Hirono, one of Hawaii’s nine superdelegates, said although she has “deep respect and admiration for Senator Clinton . . . at this point, I think it is important for the party to unite behind the front-runner.”
Both the Hawaii-born Obama and Clinton are “extraordinary candidates and both represent the kind of changes that America wants,” Hirono said. She also said she is not saying Obama would be a better president than Clinton, but the focus of the party should be on defeating the presumptive Republican candidate, Arizona Sen. John McCain.
“We need to have a Democrat who will change the priorities from the Bush priorities. John McCain is not a change, but a continuation of the Bush agenda, so we have to make sure that we have someone who will lead a change,” Hirono said. “The Bush priorities are disastrous for our country.”
Hirono represents the 2nd Congressional District, which includes Maui County, the other Neighbor Island counties and rural Oahu. She spoke to The Maui News in a telephone interview from Washington on Friday after releasing a statement on her support for Obama.
On her last visit to the district two weeks ago, she said, people told her they are ready to move beyond the primary feuding and focus on the GOP challenge. She said her choice for Obama is not just because he grew up in Hawaii, “although it’s great that Barack has a background of being from Hawaii; as president he can appreciate the importance and challenges of diversity in our country.
‘‘Barack Obama is someone who can bring about the positive changes Americans want,’’ she said.
She noted that Hawaii residents overwhelmingly supported Obama in the February Hawaii caucus and are proud of his deep roots in the state.
The islands’ other Democratic congressman, Rep. Neil Abercrombie, was an early Obama supporter as a superdelegate and has called on the state’s undecided superdelegates to endorse a candidate as soon as possible so the party can focus on the general election.
‘‘We don’t want to be concentrating our efforts and our energies on this end any longer than we have to,’’ he said in a phone interview Thursday.
The undecided superdelegates are Sen. Daniel Akaka and Democratic National Committee Chairwoman Dolly Strazar.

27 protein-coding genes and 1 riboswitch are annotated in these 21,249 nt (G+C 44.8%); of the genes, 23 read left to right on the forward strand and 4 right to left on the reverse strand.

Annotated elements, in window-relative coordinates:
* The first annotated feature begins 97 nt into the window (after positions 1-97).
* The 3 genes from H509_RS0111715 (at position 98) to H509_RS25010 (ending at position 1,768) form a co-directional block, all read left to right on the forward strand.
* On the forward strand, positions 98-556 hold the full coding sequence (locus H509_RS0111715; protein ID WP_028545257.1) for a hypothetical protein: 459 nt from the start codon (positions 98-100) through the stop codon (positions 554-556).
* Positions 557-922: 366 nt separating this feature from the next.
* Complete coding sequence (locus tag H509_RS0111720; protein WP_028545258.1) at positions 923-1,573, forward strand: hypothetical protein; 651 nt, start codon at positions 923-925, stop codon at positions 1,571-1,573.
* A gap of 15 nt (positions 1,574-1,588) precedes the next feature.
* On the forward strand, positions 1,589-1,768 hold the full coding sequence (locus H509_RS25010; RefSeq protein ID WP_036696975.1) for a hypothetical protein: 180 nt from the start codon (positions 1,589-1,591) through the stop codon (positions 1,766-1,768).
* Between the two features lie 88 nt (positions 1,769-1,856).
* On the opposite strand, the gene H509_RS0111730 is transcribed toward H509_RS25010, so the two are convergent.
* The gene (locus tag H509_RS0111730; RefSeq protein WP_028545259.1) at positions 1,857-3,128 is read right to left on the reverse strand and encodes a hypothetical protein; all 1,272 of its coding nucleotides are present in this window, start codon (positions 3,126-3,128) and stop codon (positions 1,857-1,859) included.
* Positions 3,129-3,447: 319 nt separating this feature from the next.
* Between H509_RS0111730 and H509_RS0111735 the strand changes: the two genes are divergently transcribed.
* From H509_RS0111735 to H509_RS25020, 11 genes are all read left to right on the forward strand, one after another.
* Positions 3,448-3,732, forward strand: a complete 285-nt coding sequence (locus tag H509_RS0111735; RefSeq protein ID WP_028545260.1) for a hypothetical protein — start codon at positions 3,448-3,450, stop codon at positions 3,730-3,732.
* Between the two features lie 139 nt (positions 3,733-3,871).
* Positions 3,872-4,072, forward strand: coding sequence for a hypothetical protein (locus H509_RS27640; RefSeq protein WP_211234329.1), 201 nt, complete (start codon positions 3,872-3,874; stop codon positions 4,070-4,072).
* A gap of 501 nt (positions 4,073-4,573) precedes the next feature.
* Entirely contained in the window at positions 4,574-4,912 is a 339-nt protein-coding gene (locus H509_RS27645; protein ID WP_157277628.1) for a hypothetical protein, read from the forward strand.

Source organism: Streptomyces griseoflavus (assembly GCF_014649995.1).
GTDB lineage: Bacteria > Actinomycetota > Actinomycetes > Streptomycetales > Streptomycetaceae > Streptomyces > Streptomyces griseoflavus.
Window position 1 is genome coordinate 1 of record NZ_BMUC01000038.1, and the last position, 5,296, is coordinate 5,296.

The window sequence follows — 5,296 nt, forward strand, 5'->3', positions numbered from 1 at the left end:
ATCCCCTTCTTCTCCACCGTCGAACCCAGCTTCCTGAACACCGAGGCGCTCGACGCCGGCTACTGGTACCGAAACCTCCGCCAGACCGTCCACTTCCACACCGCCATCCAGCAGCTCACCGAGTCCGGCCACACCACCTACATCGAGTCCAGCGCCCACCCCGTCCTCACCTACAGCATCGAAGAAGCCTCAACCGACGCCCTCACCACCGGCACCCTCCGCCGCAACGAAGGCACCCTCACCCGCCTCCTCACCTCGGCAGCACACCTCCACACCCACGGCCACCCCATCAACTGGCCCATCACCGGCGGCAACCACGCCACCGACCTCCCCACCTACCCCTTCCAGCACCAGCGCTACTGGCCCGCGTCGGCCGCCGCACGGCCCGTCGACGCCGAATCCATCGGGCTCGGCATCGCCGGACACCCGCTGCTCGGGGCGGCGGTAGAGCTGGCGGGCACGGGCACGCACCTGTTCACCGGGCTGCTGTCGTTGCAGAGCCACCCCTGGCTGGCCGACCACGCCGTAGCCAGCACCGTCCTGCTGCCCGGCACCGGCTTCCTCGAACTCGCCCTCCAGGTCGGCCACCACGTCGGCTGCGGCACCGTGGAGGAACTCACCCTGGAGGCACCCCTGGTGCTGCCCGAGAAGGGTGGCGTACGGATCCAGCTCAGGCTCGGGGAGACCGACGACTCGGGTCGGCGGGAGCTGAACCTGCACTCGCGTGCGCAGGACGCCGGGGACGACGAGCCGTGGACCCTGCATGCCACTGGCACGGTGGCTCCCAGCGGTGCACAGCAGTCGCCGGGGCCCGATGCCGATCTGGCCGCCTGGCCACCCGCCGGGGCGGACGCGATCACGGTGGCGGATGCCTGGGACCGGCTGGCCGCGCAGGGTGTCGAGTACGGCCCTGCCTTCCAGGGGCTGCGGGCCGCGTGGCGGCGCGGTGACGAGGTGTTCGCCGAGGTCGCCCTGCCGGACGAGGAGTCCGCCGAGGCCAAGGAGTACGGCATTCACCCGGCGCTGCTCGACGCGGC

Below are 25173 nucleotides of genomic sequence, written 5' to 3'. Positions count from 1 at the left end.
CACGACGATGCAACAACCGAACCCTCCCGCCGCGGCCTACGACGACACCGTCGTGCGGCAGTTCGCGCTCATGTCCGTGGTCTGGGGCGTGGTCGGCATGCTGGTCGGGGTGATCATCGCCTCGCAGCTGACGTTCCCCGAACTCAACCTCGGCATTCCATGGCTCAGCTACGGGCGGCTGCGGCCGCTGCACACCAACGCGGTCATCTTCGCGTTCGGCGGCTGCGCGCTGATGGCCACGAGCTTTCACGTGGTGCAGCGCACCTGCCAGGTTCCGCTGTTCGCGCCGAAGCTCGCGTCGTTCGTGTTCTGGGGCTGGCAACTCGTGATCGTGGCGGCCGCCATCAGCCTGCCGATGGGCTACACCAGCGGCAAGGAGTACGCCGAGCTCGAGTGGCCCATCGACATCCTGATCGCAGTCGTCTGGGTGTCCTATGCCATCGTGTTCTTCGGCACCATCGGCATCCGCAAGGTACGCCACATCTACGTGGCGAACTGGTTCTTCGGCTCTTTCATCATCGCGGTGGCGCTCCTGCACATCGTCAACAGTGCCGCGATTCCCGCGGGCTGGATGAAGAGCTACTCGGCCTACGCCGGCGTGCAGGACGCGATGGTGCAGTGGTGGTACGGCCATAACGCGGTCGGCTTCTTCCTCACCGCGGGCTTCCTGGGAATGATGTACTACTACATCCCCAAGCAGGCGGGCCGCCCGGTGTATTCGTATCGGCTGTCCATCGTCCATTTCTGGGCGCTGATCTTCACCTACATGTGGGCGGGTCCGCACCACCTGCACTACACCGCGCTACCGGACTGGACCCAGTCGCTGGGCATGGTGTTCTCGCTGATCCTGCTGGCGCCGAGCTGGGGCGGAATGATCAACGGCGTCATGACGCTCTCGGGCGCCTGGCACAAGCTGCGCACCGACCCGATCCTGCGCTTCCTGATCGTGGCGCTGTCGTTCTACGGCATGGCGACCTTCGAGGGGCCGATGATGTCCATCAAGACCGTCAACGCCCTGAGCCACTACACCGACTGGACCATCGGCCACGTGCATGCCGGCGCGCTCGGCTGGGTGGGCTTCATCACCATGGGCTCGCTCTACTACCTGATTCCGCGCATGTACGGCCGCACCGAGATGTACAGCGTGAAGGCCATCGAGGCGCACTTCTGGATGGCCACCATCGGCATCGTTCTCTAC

Jesse Broder Van Dyke, spokesman for Akaka, said there was no change in his position. There has been no announcement from Strazar and calls seeking her position were not returned.
The state’s superdelegates also include Sen. Daniel Inouye and Democratic National Committee member Richard Port, who are supporting Clinton.
The three remaining superdelegates, including the state party chair, will be chosen later this month when the local Democratic party gathers for its state convention.
Brian Schatz, a candidate for state party chair, supports Obama. His rival, Annelle Amaral, said although she supports Clinton, she will uphold the will of Hawaii’s Democratic caucus voters, who overwhelmingly supported Obama.
Overall, the national convention will have about 800 superdelegates, who are free to choose their candidates and are not bound by state primary or caucus results.
Despite signs that Obama may have the nomination locked, a spokesman for Inouye said the senator remains supportive of Clinton.
‘‘Senator Inouye will not join the chorus urging her to leave the race,’’ said Mike Yuen. ‘‘He is confident she will make the right decision for both the Democratic Party and our nation.’’
Inouye told the Honolulu Star Bulletin there are still ways for Clinton to win.
He said 15- or 20-point Clinton victories in the next contests would give people something to think about and noted that former President Bill Clinton was running third among Democrats for the party’s nomination at this time in 1992.
Still, Inouye agreed that Clinton’s performance in the recent North Carolina and Indiana primaries did not help. He expects her to make a decision about her campaign after primaries May 13 in West Virginia and May 20 in Kentucky and Oregon.
‘‘I would think that you will go through the next round, and then soon after a decision will be made,’’ he told the newspaper.
Port said Thursday he is still concerned about what he sees as Obama’s inexperience and lack of support among white working-class voters and women.
Port said he will likely go to the convention as a Clinton supporter, although if Obama wins in West Virginia and Kentucky — states with large blue-collar populations — that would affect his decision.
The presidential candidate for the party will need 2,025 of 4,049 delegates. As of Friday, Obama had 1,840, Clinton had 1,684 and John Edwards had 18. The Democratic Party 2008 convention will be held Aug. 25-28 in Denver.
“My hope and expectation is that the Bush policies are so obviously bad for the country that we will all recognize the need to have a president who will change the direction,” Hirono said. “At the same time, we have to be sure when we come out of our convention we are going to be united as a party.”